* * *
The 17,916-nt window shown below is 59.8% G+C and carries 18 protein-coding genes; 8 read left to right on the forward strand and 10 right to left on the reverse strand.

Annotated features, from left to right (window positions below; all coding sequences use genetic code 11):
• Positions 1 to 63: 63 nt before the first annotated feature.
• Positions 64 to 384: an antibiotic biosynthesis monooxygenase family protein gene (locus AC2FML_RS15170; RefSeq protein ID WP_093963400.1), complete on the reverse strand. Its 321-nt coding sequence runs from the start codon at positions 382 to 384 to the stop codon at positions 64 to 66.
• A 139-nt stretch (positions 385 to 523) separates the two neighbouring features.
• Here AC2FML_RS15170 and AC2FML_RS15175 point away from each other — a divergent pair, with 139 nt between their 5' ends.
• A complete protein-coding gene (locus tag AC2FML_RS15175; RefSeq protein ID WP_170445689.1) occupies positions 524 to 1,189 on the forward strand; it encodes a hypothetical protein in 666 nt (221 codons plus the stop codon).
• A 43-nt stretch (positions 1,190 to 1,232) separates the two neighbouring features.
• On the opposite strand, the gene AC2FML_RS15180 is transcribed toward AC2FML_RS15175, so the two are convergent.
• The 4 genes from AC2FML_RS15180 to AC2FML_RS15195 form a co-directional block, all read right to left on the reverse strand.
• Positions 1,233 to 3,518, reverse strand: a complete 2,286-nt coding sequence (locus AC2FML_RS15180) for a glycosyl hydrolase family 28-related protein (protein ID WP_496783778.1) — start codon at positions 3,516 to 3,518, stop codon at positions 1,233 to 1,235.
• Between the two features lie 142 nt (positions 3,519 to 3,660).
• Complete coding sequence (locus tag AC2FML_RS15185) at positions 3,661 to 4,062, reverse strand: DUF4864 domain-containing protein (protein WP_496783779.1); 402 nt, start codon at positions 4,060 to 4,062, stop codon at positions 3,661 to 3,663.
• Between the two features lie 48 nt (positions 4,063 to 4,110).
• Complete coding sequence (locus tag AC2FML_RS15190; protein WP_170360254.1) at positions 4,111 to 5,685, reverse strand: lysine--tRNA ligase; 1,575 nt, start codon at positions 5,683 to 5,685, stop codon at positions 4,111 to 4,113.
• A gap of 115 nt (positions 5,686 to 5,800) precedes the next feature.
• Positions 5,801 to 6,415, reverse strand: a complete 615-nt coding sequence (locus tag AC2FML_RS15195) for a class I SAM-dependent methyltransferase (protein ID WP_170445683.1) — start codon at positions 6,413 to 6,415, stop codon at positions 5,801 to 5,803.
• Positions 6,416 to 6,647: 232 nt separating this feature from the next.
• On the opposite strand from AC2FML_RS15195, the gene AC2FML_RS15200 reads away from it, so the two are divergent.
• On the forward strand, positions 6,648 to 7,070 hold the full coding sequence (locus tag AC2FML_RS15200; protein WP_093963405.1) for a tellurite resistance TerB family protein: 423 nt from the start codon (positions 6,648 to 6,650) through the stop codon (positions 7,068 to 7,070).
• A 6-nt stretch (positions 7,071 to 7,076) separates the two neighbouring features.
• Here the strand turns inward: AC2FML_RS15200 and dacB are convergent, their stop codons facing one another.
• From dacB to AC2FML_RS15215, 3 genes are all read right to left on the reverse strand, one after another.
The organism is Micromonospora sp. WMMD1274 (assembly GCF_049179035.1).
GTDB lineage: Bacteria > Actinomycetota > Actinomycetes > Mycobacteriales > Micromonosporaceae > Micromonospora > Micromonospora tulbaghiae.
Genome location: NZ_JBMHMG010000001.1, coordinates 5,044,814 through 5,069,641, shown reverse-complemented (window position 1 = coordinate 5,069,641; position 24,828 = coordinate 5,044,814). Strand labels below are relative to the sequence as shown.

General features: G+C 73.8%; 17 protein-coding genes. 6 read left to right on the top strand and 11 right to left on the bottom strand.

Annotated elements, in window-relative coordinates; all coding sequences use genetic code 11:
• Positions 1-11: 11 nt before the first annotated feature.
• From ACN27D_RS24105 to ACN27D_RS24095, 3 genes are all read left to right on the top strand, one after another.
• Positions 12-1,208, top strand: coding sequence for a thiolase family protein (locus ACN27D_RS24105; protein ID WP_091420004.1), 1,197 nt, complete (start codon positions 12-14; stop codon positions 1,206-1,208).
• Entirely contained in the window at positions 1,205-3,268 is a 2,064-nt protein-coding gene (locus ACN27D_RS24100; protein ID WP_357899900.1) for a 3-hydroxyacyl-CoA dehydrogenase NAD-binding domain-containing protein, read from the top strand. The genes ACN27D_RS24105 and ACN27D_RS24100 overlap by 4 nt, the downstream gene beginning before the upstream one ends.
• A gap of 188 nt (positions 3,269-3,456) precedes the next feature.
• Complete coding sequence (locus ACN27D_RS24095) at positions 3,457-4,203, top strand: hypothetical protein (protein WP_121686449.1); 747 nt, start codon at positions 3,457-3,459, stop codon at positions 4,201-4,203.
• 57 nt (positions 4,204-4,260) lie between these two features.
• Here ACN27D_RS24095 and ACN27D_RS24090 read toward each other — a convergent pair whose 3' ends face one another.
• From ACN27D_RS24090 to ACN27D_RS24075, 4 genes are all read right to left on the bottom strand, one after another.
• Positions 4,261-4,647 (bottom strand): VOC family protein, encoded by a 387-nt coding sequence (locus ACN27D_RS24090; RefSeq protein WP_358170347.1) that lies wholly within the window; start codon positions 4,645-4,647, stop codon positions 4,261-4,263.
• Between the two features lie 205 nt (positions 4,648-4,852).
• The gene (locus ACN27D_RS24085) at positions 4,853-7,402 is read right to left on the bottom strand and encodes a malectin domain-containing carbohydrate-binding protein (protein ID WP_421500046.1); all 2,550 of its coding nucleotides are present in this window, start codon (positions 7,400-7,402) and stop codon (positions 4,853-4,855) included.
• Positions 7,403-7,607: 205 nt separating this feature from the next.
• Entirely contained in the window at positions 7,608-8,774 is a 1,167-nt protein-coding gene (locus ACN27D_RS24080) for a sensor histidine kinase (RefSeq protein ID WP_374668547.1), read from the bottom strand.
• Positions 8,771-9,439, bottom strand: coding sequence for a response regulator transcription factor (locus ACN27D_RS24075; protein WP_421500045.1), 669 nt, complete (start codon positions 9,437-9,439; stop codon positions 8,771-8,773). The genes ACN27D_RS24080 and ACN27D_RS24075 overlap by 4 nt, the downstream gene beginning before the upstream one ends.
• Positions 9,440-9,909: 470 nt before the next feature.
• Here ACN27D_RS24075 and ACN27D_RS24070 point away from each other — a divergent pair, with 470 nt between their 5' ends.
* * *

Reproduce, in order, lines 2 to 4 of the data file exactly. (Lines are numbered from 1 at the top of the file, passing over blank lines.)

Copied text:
Annotated features, from left to right (window positions below; all coding sequences use genetic code 11):
• Positions 1 to 63: 63 nt before the first annotated feature.
• Positions 64 to 384: an antibiotic biosynthesis monooxygenase family protein gene (locus AC2FML_RS15170; RefSeq protein ID WP_093963400.1), complete on the reverse strand. Its 321-nt coding sequence runs from the start codon at positions 382 to 384 to the stop codon at positions 64 to 66.